Be interested also to know your opinion on the UNDO issue Steve, as it's all to easy to make accidental de-selection errors (putting me back to step 1) when using a MMB which also doubles as a scroll-wheel. If only I could just UNDO the last "action", then I wouldn't be forced back to square 1 every time I make a mis-step in the process.


I would say try doing a small group of faces and pressing Ctrl-D (Detach faces) then go to object mode and press H (Hide).
this will detach and hide faces you want removed.
At the end of the process press Shift-H to unhide all the detached faces, select the main object then go edit>Select>invert selection
then go mesh>Join Solids
then go back to VEF mode and to Ctrl-A Shift-L, enter a very small number (0.001) and press ok, this will rejoin all verticies that were detached before, now you have 2 objects, inside and outside.



Thanks for the suggestion.
That sounds like it will work but also probably just as tedious, if not more so, than my original approach. A lot of mode-switching, but it might lessen the risk of my finger sometimes missing MMB and clicking on the LMB instead. (We all know what happens then ...)

I suspect I'll still encounter issues with not being able to UNDO certain actions when I make a mistake using your approach ... which again might set me back to the beginning, but it's worth a try I guess

I do think however that the issue of the restricted UNDO functionality should be addressed. If that was resolved then accidental clicks or inaccurate selections would be easy to roll back which would make both of these approaches much more robust, not to mention making all anim8tor workflows much more robust.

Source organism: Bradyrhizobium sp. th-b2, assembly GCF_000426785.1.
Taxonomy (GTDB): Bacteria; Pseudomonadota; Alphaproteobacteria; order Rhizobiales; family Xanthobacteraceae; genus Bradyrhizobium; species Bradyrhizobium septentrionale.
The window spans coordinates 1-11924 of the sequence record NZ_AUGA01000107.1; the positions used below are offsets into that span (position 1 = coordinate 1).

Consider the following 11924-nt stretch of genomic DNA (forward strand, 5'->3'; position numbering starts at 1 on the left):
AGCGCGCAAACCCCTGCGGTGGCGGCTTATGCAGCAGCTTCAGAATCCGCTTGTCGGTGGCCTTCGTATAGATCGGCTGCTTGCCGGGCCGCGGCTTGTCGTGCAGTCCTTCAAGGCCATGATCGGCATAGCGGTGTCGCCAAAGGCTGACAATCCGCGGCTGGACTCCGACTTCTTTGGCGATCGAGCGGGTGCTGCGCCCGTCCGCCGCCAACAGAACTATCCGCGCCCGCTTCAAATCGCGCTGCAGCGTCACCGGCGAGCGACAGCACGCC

Any thoughts wrt UNDO functionality STEVE?


I can't comment on the undo function, but your workflow is not how I would do this.  I'm a bit old-school, rather than working with faces I'd be deleting lines and points in a click, delete, click, delete fashion.  I'd also be making it as easy on myself as possible, since your object is symmetrical in two dimensions I'd be splitting it through the middle in the X and Z dimensions, leaving a quarter of the model to work with.  After creating a copy I'd delete all inside lines, leaving the outer shell with sills.  On the copy I'd be deleting all sill vertex points leaving only the inner faces.  Then both models can be mirrored in X and Z, points merged and you're done.

It would be tedious but I don't think you're going to be able to avoid tedium at this stage.  To be honest it would probably just be simpler to re-build the model from scratch in two separate pieces but I don't know the project so maybe that's not feasible.

Agreed, I forget about mirror, mainly because last I used it - it was buggy.

As for undo, wanting every click to be stored in the undo buffer would lead to filling the buffer with a LOT of commands, potentially loosing a meaningful edit later, especually in your example where you have lots of clicks.
Lets say you accidently delete an object before starting the selection Operation. You get to the end then realise the object is missing, instead of undo-ing the 1 operation (allbeit tedious) you have to undo all only to find that the buffer runs out and your other object is gone forever.
As it currently stands you could undo twice, copy the lost object, redo twice and paste.
Admitably, my group method does increase the undo buffer too, but not as much as every click.